Month: August 2004

  • Cogito, ego sum

    This story is even better if you know who the First-Rank Naavelist in question is. I’m not telling, and neither is an uncharacteristically discreet Ruchir Joshi, who met the man and his monumental ego. From Ruchir Joshi’s Which One Will He Shoot?: “Within two days I meet an artist who tells me he thinks his […]

  • Wanna be a writer? Join the Foreign Legion

    Shashi Tharoor on the connection between diplomacy and writing: “My friend and former United Nations colleague Jayantha Dhanapala…argues that the professional diplomat, like the sensitive writer, has to be able to mix with both elites and masses; be firmly rooted in his own culture while open to the experience of others; have inner resources to […]

  • In search of the naive and sentimental reader

    Reading Michael Dirda on Madame Bovary, I found myself nostalgic for the days of innocent reading, when books were simply books and not part of the daily grind. One of the very few drawbacks of working in a profession where your job consists of reading a lot is that you lose the ability to approach […]

  • Say it Louder, Ms Desai

    “So much is being written in India now, every mail brings me manuscripts to look at by Indian authors. It has suddenly become a craze. It’s not much to do with writing, it’s to do with celebrity culture. Because a few like Rushdie and Arundhati Roy have become celebrities, it’s encouraged others to try writing.” […]

  • Booker 2004 longlist

    It’s out; the Scots are complaining, the Canadians aren’t. I imagine the Pakistanis are happy about Nadeem Aslam being on the list, or at any rate they’re sending the Babu a lot of ‘Pakistan Zindabad’ emails. The Guardian nabbed the usual Booker-as-a-horse-race metaphor earlier than the rest this year. Many of the big names fell […]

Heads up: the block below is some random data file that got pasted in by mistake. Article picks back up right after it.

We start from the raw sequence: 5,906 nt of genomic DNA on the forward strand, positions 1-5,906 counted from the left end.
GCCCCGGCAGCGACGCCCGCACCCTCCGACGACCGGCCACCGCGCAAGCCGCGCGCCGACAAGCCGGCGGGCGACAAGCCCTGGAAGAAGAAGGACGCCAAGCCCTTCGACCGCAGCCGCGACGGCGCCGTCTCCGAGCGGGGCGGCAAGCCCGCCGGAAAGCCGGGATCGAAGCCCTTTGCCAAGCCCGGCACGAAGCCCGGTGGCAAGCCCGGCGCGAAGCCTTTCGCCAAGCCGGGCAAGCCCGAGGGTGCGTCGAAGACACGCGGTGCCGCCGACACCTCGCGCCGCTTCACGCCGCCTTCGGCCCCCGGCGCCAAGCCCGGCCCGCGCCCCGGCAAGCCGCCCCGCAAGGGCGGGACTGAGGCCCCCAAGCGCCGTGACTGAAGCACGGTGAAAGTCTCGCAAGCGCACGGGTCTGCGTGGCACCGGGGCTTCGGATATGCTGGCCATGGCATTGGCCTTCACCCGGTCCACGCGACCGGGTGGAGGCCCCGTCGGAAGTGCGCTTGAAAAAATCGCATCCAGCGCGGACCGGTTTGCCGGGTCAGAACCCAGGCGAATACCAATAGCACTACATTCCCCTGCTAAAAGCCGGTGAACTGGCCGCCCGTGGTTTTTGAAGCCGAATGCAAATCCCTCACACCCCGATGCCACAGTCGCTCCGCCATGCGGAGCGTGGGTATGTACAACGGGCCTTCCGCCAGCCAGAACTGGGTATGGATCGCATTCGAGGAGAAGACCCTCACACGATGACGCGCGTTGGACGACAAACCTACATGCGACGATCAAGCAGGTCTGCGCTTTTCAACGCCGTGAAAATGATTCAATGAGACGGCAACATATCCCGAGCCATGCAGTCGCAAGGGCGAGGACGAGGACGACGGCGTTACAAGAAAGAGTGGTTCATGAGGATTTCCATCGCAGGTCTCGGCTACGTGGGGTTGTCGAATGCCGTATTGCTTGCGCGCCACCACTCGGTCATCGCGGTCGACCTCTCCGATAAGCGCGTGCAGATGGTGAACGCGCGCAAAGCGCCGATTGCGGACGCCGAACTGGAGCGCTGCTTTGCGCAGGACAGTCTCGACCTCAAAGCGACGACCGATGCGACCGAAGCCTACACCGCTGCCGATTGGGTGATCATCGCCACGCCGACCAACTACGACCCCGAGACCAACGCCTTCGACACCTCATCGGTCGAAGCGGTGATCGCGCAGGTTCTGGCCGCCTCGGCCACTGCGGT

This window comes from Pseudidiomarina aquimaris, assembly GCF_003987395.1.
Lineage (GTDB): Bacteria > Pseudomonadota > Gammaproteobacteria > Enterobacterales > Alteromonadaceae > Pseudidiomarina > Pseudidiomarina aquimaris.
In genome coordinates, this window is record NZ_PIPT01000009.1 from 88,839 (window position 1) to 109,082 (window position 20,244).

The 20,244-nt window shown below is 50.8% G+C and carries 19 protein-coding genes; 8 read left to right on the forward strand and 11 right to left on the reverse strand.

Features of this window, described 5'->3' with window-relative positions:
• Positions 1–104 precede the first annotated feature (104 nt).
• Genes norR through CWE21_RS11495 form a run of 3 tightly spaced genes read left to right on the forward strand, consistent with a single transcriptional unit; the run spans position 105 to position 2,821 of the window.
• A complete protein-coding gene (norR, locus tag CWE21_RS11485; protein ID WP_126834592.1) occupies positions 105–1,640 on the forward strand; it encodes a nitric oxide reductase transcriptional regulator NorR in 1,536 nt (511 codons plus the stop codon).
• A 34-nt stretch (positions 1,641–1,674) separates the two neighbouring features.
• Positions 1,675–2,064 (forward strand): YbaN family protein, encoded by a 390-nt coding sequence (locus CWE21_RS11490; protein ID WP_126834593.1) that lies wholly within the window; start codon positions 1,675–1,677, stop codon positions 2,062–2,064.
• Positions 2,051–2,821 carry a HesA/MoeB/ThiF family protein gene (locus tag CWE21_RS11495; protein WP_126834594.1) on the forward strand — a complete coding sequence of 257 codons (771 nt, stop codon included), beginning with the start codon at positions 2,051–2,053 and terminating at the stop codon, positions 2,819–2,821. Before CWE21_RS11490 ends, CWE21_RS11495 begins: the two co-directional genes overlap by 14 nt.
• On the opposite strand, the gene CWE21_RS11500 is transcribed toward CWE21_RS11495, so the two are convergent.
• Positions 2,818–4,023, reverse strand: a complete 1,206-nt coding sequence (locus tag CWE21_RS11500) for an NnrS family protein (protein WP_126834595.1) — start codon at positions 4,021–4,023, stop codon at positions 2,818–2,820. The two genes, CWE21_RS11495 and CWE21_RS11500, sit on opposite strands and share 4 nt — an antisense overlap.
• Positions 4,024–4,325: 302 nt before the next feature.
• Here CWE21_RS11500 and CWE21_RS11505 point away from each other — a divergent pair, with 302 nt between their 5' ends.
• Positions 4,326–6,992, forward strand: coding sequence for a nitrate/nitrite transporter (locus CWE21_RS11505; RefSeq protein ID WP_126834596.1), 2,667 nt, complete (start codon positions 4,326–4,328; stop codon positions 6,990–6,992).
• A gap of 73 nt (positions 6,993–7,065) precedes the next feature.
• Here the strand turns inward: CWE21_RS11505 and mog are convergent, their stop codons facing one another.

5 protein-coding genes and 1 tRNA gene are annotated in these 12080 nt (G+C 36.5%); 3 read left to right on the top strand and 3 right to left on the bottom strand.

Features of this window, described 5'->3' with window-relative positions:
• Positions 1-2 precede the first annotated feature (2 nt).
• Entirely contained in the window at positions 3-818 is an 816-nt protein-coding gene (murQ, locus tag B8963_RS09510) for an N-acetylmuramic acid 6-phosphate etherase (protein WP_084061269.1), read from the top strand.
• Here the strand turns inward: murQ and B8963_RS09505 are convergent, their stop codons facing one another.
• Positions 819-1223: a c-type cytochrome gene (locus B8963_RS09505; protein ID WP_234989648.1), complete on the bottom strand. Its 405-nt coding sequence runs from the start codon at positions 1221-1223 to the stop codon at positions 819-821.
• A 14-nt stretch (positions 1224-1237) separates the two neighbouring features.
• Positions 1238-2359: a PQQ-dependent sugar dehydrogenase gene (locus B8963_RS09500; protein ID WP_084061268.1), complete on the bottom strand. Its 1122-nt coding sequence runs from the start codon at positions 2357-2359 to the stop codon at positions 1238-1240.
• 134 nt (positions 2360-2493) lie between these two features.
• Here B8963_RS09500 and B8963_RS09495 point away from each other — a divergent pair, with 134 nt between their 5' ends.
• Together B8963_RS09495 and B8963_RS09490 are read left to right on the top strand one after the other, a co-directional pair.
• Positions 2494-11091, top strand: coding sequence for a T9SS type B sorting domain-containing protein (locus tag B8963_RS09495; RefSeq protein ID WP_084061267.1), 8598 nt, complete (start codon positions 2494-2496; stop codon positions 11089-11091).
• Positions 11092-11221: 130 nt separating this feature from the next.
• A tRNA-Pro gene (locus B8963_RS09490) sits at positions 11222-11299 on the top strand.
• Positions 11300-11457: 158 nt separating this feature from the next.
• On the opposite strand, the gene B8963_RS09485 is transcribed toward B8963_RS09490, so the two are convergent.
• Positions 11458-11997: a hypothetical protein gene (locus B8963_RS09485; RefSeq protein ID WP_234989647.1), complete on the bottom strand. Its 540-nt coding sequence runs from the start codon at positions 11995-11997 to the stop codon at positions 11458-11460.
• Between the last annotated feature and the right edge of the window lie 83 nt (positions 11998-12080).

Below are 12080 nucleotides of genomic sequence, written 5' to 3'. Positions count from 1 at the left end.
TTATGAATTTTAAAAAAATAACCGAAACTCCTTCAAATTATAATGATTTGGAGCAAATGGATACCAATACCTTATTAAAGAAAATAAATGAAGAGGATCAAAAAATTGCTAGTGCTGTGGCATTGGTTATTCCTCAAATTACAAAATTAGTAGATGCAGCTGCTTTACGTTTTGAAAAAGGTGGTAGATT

• He’s back. Should I care?

    I know, I know. This is a New Naipaul Novel; if you’re really into alliteration, the New Naipaul (Nobel) Novel. Given the number of times I’ve reread A House for Mr Biswas and the affection The Suffrage of Elvira, Miguel Street and much of the early work still inspires, there should be joyous hallelujahs or […]

  • Why you should read this Padma Lakshmi profile

    For these three priceless quotes: 1) On her husband, Salman Rushdie: “In India, he is very, very famous. He’s like Faulkner to Americans, or Dostoevsky to Russians.” I especially like this when it’s followed by: “The only thing she doesn’t like about him is his beard. It plays havoc with her skin.” 2) On the […]

  • Amitava 101

    Subtitled how to summarise an author.

  • Joshi at 120 mph

    Ruchir Joshi dropped by Fortress Amerika recently. He had fun at O’Hare: “…[W]hen I reached into my pocket for my passport, he froze like a Rottweiler about to attack: ‘Keep your hands on the counter! It’s not a good idea at all, to take your hands out of my sight!” This, with each and every […]

  • Gmail accounts

    Kitabkhana’s emulating its betters: we have six Gmail accounts (ie free Gmail invites) to give away on a first come, first served basis. If you’d like one, please let me know in the Comments box–and include your email address, otherwise I won’t know where to send the invite.